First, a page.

When Soviet President Yuri Andropov passed on last month, the Western allies instinctively reacted in concert. West German Chancellor Helmut Kohl, British Prime Minister Margaret Thatcher, and American Vice-President George Bush all went to the funeral in Moscow and met new party general secretary Konstantin Chernenko.
And if French President Francois Mitterrand didn't attend, that perhaps had less to do with his attitude toward the Kremlin than with his attitude toward his domestic ally-rival and the Kremlin's client, the French Communist Party.
Remarkably, given the past four years, all the Western visitors to Moscow carried roughly the same message. They hoped the changeover in the Kremlin could provide an opportunity for a new beginning in East-West relations.
They certainly didn't expect any revolution in Soviet thinking from what was basically a continuation of the old collective leadership in the Kremlin.
They did hope, however, that some sterile tactical choices made by the Kremlin in 1982 and 1983 might be dropped, now that the personal prestige of the top leader was no longer staked on them. The collective leadership under a new leader had the leeway to rethink policy, a leeway it did not have so long as Andropov lived.
The Western overtures to Moscow did not begin with Andropov's funeral, of course. They coalesced, perhaps, with NATO's successful generation of decisive political support for Euromissile deployment at the end of 1983 in the three countries of initial stationing - Britain, Italy, and especially West Germany.
With the stationing, the allies believed Moscow had been thwarted in its grab for sudden theater nuclear superiority in stationing 243 SS-20 aimed at Europe between 1977 and 1983. They believed NATO's new Euromissiles unmistakably signaled Moscow that such a surge was unacceptable and that the West had the political will to counter it.
There was thus no longer the need to display determination by confrontational rhetoric. The Pershing II and cruise missiles on the ground in Greenham Common, Schwabisch Gmund, and Comiso spoke louder than words.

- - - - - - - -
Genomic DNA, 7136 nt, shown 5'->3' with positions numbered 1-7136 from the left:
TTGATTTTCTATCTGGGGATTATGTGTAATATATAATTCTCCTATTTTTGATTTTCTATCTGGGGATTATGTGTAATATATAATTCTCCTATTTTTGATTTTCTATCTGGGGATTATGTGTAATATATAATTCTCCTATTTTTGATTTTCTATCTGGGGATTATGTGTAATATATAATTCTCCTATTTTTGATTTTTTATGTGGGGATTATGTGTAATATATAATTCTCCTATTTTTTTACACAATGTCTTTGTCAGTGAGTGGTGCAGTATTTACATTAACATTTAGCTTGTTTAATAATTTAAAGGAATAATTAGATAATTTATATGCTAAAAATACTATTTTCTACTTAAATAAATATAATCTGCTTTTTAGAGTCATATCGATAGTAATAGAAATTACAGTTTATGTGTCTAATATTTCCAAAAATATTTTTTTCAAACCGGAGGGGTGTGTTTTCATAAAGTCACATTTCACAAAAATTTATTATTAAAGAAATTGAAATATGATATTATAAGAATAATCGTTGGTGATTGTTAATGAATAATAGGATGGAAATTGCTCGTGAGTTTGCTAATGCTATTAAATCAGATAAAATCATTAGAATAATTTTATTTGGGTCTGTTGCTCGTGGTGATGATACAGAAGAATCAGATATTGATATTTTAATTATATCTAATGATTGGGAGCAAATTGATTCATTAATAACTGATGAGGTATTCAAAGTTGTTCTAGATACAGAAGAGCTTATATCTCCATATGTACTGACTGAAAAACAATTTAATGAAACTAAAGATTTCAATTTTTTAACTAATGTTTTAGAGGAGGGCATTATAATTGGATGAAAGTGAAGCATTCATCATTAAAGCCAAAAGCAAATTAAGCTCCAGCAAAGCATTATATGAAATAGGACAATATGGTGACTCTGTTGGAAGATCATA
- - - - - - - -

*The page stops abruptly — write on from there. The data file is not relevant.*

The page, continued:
Domestically, the need changed from the mobilizing of public opinion to calming it down. A strong impulse to the antimissile movement, the West Germans pointed out early, came from popular fear of a heightened danger of nuclear war.
It therefore behooved NATO governments to demonstrate - by promoting continued East-West German amity, the new Stockholm conference on security-building measures, a new environmental conference, and whatever other East-West dialogue could be mustered - that Europe was no closer to war after than before the new Euromissiles were emplaced.
The West Germans lobbied for such tactics, and they got formal endorsement of them in the conciliatory ''signal from Brussels'' to Moscow as the NATO ministers met early last December.
Again and again Bonn argued that firm maintenance of the military balance (as in the new Euromissile deployments) must be complemented by readiness to explore areas of mutual interest (like preserving the political status quo in Europe) and mutual need (like arms control).
Philosophically, West Germany contended that the sun of East-West contacts would do far more than the cold wind of hostility to forward the (admittedly slow) evolution of the Soviet Union into a more tolerant live-and-let-live power.
Britain's ''Iron Lady,'' while skeptical of the West German philosophy, had nonetheless also decided that East-West confrontation had reached a dead end. She signaled her shift at the Tory party conference last October, offered herself as a forerider of dialogue by visiting Hungary in January, and advertised her interest in visiting Moscow as well.
In Paris, President Mitterand was underging a comparable metamorphosis.